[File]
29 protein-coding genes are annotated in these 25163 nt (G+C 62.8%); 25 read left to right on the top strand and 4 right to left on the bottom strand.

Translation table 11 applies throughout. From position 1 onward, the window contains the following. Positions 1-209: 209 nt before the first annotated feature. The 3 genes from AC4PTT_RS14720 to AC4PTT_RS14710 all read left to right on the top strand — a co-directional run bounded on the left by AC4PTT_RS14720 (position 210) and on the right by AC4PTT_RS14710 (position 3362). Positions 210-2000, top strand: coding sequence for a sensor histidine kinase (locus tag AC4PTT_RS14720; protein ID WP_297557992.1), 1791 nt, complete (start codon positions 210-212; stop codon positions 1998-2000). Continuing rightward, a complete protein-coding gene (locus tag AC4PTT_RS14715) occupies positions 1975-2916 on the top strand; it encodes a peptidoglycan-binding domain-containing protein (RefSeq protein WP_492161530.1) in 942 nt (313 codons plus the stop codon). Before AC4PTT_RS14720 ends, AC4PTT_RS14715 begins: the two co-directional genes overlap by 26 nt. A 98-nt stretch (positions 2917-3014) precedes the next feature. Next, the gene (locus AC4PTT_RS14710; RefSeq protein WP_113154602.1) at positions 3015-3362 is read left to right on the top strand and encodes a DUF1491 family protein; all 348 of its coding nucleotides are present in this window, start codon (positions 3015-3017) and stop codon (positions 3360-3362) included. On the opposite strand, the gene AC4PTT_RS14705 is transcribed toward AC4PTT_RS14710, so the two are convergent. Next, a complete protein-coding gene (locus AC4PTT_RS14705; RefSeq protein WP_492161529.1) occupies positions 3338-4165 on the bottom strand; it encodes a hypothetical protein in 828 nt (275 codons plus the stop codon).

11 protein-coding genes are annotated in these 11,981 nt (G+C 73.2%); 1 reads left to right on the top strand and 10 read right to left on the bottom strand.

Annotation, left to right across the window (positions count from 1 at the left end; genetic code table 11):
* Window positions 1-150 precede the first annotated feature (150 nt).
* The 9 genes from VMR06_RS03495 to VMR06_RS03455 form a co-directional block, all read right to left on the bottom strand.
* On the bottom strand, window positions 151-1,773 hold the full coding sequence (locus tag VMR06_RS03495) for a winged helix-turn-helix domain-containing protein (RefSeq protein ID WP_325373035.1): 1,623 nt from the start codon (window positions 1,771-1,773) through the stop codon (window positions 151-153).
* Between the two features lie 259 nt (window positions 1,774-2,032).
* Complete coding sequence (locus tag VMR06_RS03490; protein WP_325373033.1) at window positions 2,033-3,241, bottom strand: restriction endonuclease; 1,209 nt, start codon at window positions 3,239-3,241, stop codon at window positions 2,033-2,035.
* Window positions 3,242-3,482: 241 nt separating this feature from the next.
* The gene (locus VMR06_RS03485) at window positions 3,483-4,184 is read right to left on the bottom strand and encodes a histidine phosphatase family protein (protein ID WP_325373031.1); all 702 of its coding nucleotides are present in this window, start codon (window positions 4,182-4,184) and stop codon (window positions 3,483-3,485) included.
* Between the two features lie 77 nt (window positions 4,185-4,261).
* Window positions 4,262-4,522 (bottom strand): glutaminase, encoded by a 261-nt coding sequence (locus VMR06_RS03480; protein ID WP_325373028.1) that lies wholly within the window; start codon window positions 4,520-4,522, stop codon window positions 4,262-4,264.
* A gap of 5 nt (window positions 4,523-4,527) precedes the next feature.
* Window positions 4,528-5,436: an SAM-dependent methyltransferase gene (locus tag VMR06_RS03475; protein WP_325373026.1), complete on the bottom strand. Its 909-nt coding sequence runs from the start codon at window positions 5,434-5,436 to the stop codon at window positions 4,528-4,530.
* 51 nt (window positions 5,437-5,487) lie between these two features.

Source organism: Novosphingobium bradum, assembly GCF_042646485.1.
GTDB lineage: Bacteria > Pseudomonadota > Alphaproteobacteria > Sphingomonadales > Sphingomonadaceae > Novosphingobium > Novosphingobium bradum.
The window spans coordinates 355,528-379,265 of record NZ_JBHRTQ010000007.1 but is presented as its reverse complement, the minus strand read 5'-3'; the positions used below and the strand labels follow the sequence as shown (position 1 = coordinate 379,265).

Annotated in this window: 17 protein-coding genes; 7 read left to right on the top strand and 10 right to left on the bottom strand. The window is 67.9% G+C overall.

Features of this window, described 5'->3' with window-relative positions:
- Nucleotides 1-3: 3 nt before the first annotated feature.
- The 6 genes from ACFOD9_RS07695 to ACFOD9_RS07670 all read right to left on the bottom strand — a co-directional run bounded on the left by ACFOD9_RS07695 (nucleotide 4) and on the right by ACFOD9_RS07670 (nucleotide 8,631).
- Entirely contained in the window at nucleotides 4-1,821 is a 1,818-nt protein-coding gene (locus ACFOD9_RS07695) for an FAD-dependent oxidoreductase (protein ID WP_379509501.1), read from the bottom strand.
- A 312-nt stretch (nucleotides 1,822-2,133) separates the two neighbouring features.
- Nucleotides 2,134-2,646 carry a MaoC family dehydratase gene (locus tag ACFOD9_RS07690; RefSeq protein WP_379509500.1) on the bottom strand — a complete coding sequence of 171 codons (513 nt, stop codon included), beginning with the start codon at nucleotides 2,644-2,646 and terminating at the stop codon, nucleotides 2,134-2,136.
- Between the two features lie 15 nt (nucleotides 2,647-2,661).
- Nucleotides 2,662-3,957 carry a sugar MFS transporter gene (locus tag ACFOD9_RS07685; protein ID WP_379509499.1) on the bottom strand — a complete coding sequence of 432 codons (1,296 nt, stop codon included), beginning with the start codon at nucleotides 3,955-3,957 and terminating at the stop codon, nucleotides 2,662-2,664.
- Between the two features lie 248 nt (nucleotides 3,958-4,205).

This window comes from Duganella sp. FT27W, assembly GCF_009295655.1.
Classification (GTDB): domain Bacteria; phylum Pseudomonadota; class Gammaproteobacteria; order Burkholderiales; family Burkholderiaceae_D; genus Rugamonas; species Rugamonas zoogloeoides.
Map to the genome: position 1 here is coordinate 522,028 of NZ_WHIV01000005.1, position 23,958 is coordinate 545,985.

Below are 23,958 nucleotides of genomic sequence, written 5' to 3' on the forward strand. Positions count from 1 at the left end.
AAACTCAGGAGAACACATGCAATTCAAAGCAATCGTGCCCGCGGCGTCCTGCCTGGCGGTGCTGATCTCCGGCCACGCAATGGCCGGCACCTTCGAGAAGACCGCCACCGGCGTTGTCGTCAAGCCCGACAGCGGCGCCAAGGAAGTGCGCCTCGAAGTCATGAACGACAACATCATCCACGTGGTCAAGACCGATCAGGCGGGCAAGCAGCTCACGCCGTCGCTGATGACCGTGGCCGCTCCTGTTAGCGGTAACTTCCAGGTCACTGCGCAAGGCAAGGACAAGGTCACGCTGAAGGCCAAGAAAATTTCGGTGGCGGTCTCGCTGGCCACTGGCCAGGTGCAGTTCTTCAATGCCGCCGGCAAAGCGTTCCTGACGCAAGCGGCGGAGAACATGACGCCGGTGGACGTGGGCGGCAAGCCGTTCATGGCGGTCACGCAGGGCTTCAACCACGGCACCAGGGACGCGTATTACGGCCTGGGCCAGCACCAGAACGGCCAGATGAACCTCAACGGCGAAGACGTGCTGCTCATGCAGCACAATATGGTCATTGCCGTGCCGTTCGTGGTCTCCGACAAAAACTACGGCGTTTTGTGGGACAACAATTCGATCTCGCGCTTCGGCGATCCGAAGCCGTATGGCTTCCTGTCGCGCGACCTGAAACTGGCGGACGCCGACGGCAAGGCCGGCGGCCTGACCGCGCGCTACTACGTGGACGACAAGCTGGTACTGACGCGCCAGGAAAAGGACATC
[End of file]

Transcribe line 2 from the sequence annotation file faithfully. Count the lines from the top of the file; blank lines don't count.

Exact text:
Translation table 11 applies throughout. From position 1 onward, the window contains the following. Positions 1-209: 209 nt before the first annotated feature. The 3 genes from AC4PTT_RS14720 to AC4PTT_RS14710 all read left to right on the top strand — a co-directional run bounded on the left by AC4PTT_RS14720 (position 210) and on the right by AC4PTT_RS14710 (position 3362). Positions 210-2000, top strand: coding sequence for a sensor histidine kinase (locus tag AC4PTT_RS14720; protein ID WP_297557992.1), 1791 nt, complete (start codon positions 210-212; stop codon positions 1998-2000). Continuing rightward, a complete protein-coding gene (locus tag AC4PTT_RS14715) occupies positions 1975-2916 on the top strand; it encodes a peptidoglycan-binding domain-containing protein (RefSeq protein WP_492161530.1) in 942 nt (313 codons plus the stop codon). Before AC4PTT_RS14720 ends, AC4PTT_RS14715 begins: the two co-directional genes overlap by 26 nt. A 98-nt stretch (positions 2917-3014) precedes the next feature. Next, the gene (locus AC4PTT_RS14710; RefSeq protein WP_113154602.1) at positions 3015-3362 is read left to right on the top strand and encodes a DUF1491 family protein; all 348 of its coding nucleotides are present in this window, start codon (positions 3015-3017) and stop codon (positions 3360-3362) included. On the opposite strand, the gene AC4PTT_RS14705 is transcribed toward AC4PTT_RS14710, so the two are convergent. Next, a complete protein-coding gene (locus AC4PTT_RS14705; RefSeq protein WP_492161529.1) occupies positions 3338-4165 on the bottom strand; it encodes a hypothetical protein in 828 nt (275 codons plus the stop codon).